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Exchange Bias in a Layered Metal-Organic Topological Spin Glass.

Abstract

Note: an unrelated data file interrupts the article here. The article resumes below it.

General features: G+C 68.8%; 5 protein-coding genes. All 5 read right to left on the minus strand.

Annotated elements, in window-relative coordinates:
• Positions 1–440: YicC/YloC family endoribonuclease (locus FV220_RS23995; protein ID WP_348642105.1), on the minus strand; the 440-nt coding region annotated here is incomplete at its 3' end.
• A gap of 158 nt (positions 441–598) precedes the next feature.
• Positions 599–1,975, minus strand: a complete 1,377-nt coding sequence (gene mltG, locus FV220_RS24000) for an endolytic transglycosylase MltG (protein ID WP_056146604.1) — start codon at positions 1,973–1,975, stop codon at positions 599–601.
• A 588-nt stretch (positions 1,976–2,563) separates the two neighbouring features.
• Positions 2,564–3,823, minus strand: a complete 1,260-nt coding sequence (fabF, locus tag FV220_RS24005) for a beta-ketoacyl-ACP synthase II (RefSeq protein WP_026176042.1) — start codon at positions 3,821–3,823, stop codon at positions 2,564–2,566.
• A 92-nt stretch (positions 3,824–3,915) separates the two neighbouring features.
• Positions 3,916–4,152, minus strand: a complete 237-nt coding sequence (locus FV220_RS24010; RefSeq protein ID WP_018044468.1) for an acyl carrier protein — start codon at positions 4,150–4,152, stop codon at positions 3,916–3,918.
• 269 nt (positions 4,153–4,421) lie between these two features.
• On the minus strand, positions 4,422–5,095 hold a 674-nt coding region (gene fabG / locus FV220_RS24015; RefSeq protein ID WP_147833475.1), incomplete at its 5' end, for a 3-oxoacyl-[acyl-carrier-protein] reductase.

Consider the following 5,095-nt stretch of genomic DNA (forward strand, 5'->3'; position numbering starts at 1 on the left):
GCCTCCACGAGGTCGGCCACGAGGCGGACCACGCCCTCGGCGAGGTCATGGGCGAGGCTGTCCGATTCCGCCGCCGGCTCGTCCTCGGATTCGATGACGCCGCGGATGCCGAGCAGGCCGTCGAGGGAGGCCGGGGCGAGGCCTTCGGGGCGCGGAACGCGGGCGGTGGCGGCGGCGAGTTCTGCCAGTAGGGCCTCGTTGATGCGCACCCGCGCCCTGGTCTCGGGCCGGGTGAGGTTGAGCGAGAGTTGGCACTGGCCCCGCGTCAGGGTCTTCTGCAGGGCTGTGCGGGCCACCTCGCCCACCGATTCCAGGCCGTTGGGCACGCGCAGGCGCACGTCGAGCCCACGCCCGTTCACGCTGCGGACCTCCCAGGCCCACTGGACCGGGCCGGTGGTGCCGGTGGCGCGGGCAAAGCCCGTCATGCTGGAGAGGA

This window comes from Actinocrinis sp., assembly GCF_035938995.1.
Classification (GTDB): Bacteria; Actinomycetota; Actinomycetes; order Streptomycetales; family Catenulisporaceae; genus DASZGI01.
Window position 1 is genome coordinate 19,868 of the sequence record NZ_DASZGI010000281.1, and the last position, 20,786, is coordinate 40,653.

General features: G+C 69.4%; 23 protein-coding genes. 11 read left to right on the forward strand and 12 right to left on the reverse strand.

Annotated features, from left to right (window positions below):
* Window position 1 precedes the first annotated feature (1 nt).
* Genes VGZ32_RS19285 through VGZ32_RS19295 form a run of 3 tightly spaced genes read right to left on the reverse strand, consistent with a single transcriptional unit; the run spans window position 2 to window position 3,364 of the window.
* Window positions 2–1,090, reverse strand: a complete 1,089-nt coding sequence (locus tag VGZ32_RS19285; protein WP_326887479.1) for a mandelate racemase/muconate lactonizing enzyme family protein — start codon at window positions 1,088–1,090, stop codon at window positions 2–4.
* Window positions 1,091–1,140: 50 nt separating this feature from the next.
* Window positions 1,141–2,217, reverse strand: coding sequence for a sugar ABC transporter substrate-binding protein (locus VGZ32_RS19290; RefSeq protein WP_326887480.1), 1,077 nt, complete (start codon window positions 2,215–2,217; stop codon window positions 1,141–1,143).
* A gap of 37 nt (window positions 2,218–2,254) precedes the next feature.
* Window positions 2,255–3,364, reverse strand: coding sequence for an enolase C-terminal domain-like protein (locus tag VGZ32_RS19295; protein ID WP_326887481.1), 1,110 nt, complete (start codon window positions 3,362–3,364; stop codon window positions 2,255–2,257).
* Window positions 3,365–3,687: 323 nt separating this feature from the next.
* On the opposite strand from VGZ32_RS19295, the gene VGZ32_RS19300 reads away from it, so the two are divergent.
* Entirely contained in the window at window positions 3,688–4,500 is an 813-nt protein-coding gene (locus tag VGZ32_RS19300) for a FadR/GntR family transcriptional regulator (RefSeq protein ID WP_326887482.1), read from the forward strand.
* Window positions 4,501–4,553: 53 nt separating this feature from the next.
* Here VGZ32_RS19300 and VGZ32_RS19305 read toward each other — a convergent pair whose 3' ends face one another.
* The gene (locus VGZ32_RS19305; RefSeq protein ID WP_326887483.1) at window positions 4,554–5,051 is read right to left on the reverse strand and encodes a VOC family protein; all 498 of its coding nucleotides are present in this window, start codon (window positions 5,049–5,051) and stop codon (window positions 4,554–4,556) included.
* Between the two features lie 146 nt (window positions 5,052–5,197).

The discovery of conductive and magnetic two-dimensional (2D) materials is critical for the development of next generation spintronics devices. Coordination chemistry in particular represents a highly versatile, though underutilized, route toward the synthesis of such materials with designer lattices. Here, we report the synthesis of a conductive, layered 2D metal-organic kagome lattice, Mn3(C6S6), using mild solution-phase chemistry. Strong geometric spin frustration in this system mediates spin freezing at low temperatures, which results in glassy magnetic dynamics consistent with a rare geometrically frustrated (topological) spin glass. Notably, we show that this geometric frustration engenders a large, tunable exchange bias of 1625 Oe in Mn3(C6S6), providing the first example of exchange bias in a coordination solid or a topological spin glass. Exchange bias is a critical component in a number of spintronics applications, but it is difficult to rationally tune, as it typically arises due to structural disorder. This work outlines a new strategy for engineering exchange bias systems using single-phase, crystalline lattices. More generally, these results demonstrate the potential utility of geometric frustration in the design of new nanoscale spintronic materials.

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